Yes, this would have worked oh so well when that time my editor, myself, and third reporter were rushing home to get an immediate article out. We even snagged a designated driver. Our sole source of wi-fi in this remote area where Amish were a majority population was my hot spot enabled smart phone and the satellite trucks the big boys sent in.

      Look, if you are reaching this point of trying to not-distract people then you might as well take the next steps:
      * No cup holders to encourage drinking while driving. Drinking/eating anything is also a distraction.
      * No radios or other music devices. Distractions are distractions.
      * Maybe even a ban on talking while in a vehicle. How different, when you get down to it, is talking on a phone and talking to a person next to you. One sideways glance to see their reaction at the wrong moment, blammo, road carnage.

      • by Omegawar (1314051)
        And no kids. A screaming 1 year old is a major distraction.
        • by dkf (304284)

          And no kids. A screaming 1 year old is a major distraction.

          Nothing that a quick pistol whipping won't sort out.

          But seriously, a screaming 1 year old would indeed be a major distraction (and a really good reason to stop and do something about it) yet not all all 1 year olds are screaming terrors. Some really are good as gold; my niece would always go to sleep after about 20 minutes and a sleeping infant is no problem at all.

      • Re:GPS? (Score:4, Insightful)

        by hattig (47930) on Monday June 11, 2012 @07:43AM (#40282127) Journal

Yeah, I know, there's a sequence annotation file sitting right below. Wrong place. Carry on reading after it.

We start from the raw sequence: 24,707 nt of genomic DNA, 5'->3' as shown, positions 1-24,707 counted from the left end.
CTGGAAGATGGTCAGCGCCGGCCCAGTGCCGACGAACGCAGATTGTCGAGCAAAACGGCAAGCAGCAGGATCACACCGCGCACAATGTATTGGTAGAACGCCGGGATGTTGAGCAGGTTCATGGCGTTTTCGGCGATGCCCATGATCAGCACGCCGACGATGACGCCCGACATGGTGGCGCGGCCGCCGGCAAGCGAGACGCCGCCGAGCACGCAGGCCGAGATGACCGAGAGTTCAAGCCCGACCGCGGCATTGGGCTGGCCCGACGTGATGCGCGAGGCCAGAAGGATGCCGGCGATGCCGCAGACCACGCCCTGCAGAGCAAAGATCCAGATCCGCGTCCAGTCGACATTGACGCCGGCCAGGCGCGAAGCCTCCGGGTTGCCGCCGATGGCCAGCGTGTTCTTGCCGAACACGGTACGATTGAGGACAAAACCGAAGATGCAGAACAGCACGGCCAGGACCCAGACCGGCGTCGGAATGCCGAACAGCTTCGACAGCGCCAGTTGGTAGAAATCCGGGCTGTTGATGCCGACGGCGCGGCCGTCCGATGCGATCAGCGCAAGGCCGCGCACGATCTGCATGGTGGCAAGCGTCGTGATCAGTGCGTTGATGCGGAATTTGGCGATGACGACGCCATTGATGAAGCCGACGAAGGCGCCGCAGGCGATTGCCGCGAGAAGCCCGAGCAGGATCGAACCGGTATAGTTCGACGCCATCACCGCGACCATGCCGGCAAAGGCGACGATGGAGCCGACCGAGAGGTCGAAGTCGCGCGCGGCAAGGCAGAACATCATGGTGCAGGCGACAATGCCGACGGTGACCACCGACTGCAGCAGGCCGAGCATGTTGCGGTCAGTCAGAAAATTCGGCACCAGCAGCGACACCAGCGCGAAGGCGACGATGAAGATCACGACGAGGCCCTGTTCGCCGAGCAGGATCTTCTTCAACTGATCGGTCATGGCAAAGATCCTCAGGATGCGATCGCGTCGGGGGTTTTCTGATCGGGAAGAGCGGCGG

When you are doing a manoeuvre that requires some attention, you can:

        1) Not choose to pick up your drink at this time
        2) Zone out of the radio - this is why talk radio is popular, it's mostly a drone that you can zone into when you need something to keep your brain awake, and zone out of when driving is requiring some braining.
        3) Tell other people to shut up, or they will also see that you need to concentrate and will shut up.
        4) You will be looking at the road and mirrors.

        However it appears that people on the phone when driving don't say "I'm driving". I don't know why. The person on the other end doesn't know you are about to do something that requires your full attention. You are compelled to pay attention to their words because you think the call is important (for whatever reason, be it your boss, or your other half nagging). And accidents happen because of this.

        • ...And there are people who will do the exact same thing with phones.

          What we simply need to do is hold people responsible for their own actions regardless of what it was that caused them to have an accident unless it was something with no fault of their own (heart attack, stroke, etc.). No one has ever died because of a drunk driver, high driver or distracted driver, they died because of a reckless driver. If someone is driving recklessly that is a problem no matter what the cause. So let's let adults b
      • by Bert64 (520050)

        Talking to a person in the car is arguably worse, if you look over to see their expression etc... You can't do that on a phone so you won't even try.

        • by volmtech (769154)
          If we can't see someone we experience more distraction trying to visualize what their expressions are. I find myself concentrating more on what the person I am talking to is saying because I can't get any visual clues, and less on what is happening outside my car.
      • Re: (Score:3, Insightful)

        by MrTree (188626)

        * No cup holders to encourage drinking while driving. Drinking/eating anything is also a distraction.

        Eating and drinker are both distracting behaviors, although not as much as talking on a cell phone.

        * No radios or other music devices. Distractions are distractions.

        The kind of audio distraction caused by radios does little to affect driving attention.